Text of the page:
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which advice?

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which advice?

Post by Happy roses on 8th January 2012, 17:25


I went for a country drive to a rose place which I won't name and the lady told me I should forget all different types of fertilizer and a not to use bit of this or that and should only use the one that they use.( I think it was called Organic Way or Life) something like that. I asked about Black spot resistant varieties, and she said more or less that if I feed roses fertilizer they should be all the same as far as resistance goes. Say's she; "Like feeding a person chocolate, you got to give them the right food not rubbish". And a few more comments like that. I'm not sure what to think, she seemed nice, but I have read and been given advice that it's okay to use different types like potash, etc for your rose needs, as well as resistant varieties and such.

Anyone else had advice like this or similiar?
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Re: which advice?

Post by Admin on 8th January 2012, 17:59

I call this 'Tequilla Advice'. You take it with a grain of salt (and a sip of lemon) Cheers

If that were true then I'm going to stop trying to breed disease resistant roses right now and just focus on feeding them right instead. Rolling Eyes

It's true that a well nourished rose will be able to resist disease more than an undernourished rose... but not all roses are created equally.

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Re: which advice?

Post by Happy roses on 8th January 2012, 18:32

Thanks, I thought as such. She was really trying to push me into getting this fertilizer, which I didn't. I got the impression none of her roses could do no wrong. Rolling Eyes It's a shame really, because I would go back there more often, but ah well.
At the other nursery which I do go to a fair bit, I get told which is better and which is not. Like the lady said: I like to keep my customers happy so they will come back.
Works for me. Wink
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Re: which advice?

Post by RitaG on 8th January 2012, 18:48

Ditto what Simon says about tequilla drunken Happy Dance

Me, I use mainly Organic Life for feeding my roses and do so about 4 times a year, but will soon try some Neutrog which is also an organic based fertiliser and is highly recommended by the HRIA.

I have sometimes added a chemical fertiliser for a quick boost if I think it would help to speed up a flush. Personally, I think that if the fertiliser is well balanced for roses, it matters not what its called. Potash, I believe is good for roses/plants when you are always using an organic based fertiliser as it may not contain enough of this mineral.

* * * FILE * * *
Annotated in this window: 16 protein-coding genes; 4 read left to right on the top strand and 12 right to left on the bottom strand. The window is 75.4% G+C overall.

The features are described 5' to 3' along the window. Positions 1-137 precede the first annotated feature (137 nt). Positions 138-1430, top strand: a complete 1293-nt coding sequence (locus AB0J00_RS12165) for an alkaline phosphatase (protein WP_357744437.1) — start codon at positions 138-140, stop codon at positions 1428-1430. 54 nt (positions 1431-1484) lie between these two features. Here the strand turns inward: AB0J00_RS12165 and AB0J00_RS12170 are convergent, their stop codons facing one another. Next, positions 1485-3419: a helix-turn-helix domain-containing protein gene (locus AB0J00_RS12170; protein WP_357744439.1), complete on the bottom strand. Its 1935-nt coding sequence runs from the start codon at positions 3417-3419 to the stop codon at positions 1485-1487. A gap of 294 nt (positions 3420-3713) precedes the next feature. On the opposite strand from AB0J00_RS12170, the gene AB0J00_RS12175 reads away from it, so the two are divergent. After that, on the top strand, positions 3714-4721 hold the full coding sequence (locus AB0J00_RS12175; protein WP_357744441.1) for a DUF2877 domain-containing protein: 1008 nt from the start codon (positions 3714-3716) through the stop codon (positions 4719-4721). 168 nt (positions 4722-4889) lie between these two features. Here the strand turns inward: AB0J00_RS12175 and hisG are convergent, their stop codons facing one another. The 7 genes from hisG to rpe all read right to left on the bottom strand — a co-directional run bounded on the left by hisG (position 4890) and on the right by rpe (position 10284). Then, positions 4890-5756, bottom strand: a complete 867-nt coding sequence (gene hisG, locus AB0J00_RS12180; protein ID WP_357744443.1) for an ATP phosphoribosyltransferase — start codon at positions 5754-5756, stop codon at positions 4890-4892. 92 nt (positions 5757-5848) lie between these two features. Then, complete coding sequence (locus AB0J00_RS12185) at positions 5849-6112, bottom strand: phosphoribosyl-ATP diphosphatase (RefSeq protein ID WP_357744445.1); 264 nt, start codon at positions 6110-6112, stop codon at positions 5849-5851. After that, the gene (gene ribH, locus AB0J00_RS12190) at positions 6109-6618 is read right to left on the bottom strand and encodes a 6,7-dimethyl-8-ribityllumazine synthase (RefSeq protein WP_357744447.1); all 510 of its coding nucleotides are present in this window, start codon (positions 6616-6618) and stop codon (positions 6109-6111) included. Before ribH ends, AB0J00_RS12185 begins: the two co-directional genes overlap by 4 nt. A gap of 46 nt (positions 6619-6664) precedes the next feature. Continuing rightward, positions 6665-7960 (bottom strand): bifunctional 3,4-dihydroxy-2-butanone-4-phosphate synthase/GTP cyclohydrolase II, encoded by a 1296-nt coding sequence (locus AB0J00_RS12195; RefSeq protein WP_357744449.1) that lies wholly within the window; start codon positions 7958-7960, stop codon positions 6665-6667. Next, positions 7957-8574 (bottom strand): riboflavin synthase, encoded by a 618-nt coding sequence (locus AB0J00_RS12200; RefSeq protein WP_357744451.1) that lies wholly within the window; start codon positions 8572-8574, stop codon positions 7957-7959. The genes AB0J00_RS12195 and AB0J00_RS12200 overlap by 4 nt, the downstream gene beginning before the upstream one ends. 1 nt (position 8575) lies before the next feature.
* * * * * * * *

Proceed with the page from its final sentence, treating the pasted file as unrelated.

Use your judgement from your own experience for your local area. Check with those rose growers closest to you. Please always water well before applying any fertiliser and water in afterwards - this avoids root burn and allows for an efficient uptake of the fertiliser.

PS - I downright disagree with the lady @ the nursery. Feeding roses is nothing like feeding humans. Roses can live for hundreds of years with neglect and certainly without man feeding them and still survive. We wouldn't last more than 72 hours without a feed before we perished affraid


Last edited by RitaG on 8th January 2012, 19:07; edited 1 time in total
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Re: which advice?

Post by Happy roses on 8th January 2012, 19:00

Thanks, it's nice to get good advice. Did I mention she threw in "it's like feeding your dog..." Suspect
Oh dear.
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Re: which advice?

Post by RitaG on 8th January 2012, 19:15

Happy roses wrote: Did I mention she threw in "it's like feeding your dog..."
Oh dear.

yes, sure ... and some people believe that dogs survive with just throwing them the odd bone too ... I don't think so!

I think that the rate of growth and quality of bloom which your roses produce will tell you if what you are doing is right, if not, you can always correct it.
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Re: which advice?

Post by neptune on 8th January 2012, 22:45

RitaG wrote:but will soon try some Neutrog which is also an organic based fertiliser and is highly recommended by the HRIA.

You will probably find that they recommend it because the RS around Australia can get there products for about half price. I for one, once not happy with the product ratio of NPK( 9:4:12). I asked there representitive here in WA as to why the "P" ratio was so small as compared to all the big rose growing countries of the world , where their NPK ratio is a minimum 10:10:10 and work up from there. So far, I have not heard anything from them, even though I was assured on two occassions that an email was coming.

Now I have gone looking elsewhere for my fertilizer and even found a place that will make up what I want
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Re: which advice?

Post by Guest on 9th January 2012, 08:46

I use 'Seamungous' from Neutrog, because the phosphate level isn't high; I grow a lot of natives including among the roses.